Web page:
My lack of culinary experience is something of a running joke in the office. It's not malicious and there's never any implication that I'm a bad cook, but my coworkers are often stupified by the things I've never eaten (the list includes meatloaf, Twinkies, sweet potato casserole, jello molds, and more) and the things I've never done — most glaringly of which is use a slow cooker.
As of February of last year, I officially had no excuse. A very pretty slow cooker —white with black polka-dots — arrived at my Brooklyn apartment. It was, I'll admit, an uncomplicated-looking device that seemed easy enough to master, and it didn't make my kitchen look ugly. In fact, I put it rather prominently on display.
And there — on my Container Store open shelving — it sat. And sat. And sat. Until just now when I decided it was high time. Or really, if I'm being honest, our food editor Hali decided it was time.
So it was on Friday morning that I found myself staring at the recipe for slow cooker chickpea tikka masala with equal parts dread and anticipation. I had a dinner guest who was expecting slow cooker chickpea tikka masala (accompanied by rice and neatly sliced wedges of lime) so there was really no getting out of it.
I was surprised by the amount of prep involved — this is not a dump-and-go recipe — and also by the number of pots, pans, and utensils involved. I thought the slow cooker was supposed to be easy, I grumbled to my dog, Charlie, as I chopped and minced onions, garlic, and ginger.
Of course, I needed to make things even more difficult by halving the recipe, which called for a whopping four cans of chickpeas (or one pound of dried chickpeas). I had soaked a bunch of chickpeas the night before with no real idea of how much they weighed, except that it was definitely less than a pound, but surely more than half that (the one-pound package was mostly empty, maybe there was 1/4 or a 1/3 left).
I decided to roughly halve the recipe, but this didn't apply to everything: I used the full amount of onions, garlic, and ginger and, with the spices, I eyeballed it closer to 2/3 of the recommended. I figured I had already gotten the spices somewhat wrong (coriander seed and ground cumin instead of ground coriander and cumin seeds). Plus, I like spice.
Lesson #1: I am terrible at following recipes.
I followed the next steps of the recipe relatively well, using butter instead of coconut oil to sauté my root veggies until wilted (because I like butter and have fantasies that perhaps I am secretly French), then adding my somewhat-wrong spice mix.
Next, the aromatics went into the blender to get whizzed up until they were ready for the slow cooker. In they went, along with the coconut milk and the chickpeas. Finally, I was ready to turn my slow cooker on.
I put the lid on, set the machine to low and ... that was it. It didn't light up or automatically appear to do anything. It definitely didn't grab my hand and shake it and say, Well done, Geraldine!
Lesson #2: I appreciate an obvious display of emotion (or at least an indication that something is happening).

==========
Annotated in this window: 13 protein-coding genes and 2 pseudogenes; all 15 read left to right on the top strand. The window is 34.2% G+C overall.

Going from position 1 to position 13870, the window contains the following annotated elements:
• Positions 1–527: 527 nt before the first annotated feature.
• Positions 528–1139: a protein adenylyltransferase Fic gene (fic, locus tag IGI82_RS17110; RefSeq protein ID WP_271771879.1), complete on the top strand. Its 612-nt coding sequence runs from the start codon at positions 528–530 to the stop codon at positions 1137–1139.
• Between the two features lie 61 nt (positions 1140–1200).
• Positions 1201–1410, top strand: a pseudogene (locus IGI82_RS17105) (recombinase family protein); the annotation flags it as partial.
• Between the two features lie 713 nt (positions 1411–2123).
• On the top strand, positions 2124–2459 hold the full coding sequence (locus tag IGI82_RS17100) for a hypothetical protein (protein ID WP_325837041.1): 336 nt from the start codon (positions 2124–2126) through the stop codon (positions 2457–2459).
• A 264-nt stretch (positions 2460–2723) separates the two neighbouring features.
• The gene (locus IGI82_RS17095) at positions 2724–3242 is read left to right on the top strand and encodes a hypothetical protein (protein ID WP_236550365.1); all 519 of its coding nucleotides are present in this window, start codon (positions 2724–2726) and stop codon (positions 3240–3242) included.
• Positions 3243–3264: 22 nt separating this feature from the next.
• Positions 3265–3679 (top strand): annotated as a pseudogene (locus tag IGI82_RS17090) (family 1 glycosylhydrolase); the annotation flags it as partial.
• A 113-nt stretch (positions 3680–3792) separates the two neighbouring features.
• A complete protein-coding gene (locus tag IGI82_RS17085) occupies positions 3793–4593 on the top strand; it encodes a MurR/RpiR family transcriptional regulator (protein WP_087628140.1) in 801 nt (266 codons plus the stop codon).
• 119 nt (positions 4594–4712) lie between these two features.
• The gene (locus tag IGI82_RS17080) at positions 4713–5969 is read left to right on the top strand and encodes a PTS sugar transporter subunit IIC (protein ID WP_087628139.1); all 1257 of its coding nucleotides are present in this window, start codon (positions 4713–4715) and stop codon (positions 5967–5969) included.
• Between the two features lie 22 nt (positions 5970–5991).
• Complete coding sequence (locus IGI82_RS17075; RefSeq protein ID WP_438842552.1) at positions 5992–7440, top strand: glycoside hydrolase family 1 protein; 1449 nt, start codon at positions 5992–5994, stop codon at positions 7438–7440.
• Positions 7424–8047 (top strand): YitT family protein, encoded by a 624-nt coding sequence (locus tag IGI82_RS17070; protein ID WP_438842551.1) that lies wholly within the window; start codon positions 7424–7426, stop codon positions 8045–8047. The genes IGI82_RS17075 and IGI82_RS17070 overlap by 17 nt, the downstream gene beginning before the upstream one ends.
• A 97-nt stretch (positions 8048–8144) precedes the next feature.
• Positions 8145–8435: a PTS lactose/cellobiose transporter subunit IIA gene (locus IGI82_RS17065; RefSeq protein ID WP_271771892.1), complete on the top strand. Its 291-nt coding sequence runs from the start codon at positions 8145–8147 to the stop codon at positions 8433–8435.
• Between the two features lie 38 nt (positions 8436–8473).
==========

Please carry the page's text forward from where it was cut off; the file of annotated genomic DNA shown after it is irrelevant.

While the slow cooker did its work, I had a few other things to do — whiz the tomatoes in the blender (at least I didn't have to clean it first!), wash the spinach, make the rice and the tarka, and slice the limes. But really most of that could be done later — as in, eight hours later. Right now, there was nothing to do except wait. And wait. And wait.
Since I was working from home (as I often do), it took me exactly an hour to get curious about what was happening in the slow cooker. And then every hour, on the hour, if not more frequently, I checked on the progress of my chickpeas.
After four hours, I decided they needed more coconut milk. I opened the lid, added the remainder of the coconut milk, and, while I was at it, had a taste. Yes, still crunchy (but delicious).
And so it went: I continued to check and taste until it was time, I decided a full two hours early, to add the tomatoes.
Lesson #3: I am (extremely) impatient.
Of course, for most people, impatience isn't an issue. In fact, the main point of the slow cooker is that you set it and forget it all day long. While you go to work or about your day, your slow cooker is doing all the work. You don't have to think about it until it's almost time for dinner.
Clearly, I am not most people. Plus, this recipe in particular did call for some interim steps — notably, the addition of the puréed tomatoes, followed by an additional 30 minutes to an hour in the slow cooker — which meant it wasn't your typical set-it-and-forget-it meal.
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There was also the rice to cook (in another pot!), the tarka to prepare (I used butter again instead of coconut oil), and the final touches of adding the spinach to the pot and slicing the limes. So maybe this wasn't the very best recipe for a complete newbie to make?
Regardless, exactly 12 hours after I stared down the recipe and my yet-unused slow cooker, dinner was on the table — and it was really, really good. (My dinner guest said so.)
Was it better than cooking in my trusty Le Creuset Dutch oven? If I were heading into the office that day (which I sometimes do), I'm pretty sure I would have been over the moon to come home to find dinner mostly done. I did wonder, however, whether this particular recipe, combined with my work-from-home schedule, would have been better suited to stovetop methods.
But I'm officially intrigued and as I forge ahead into the mysterious-to-me world of slow cookers, I'd love your advice and feedback. Do you have a favorite no-fail slow cooker recipe you love? Do you have any tips for the curious cook who can't leave her slow cooker be?
Share your thoughts in the comments and stay tuned as I continue to test out my first slow cooker in the coming weeks and months.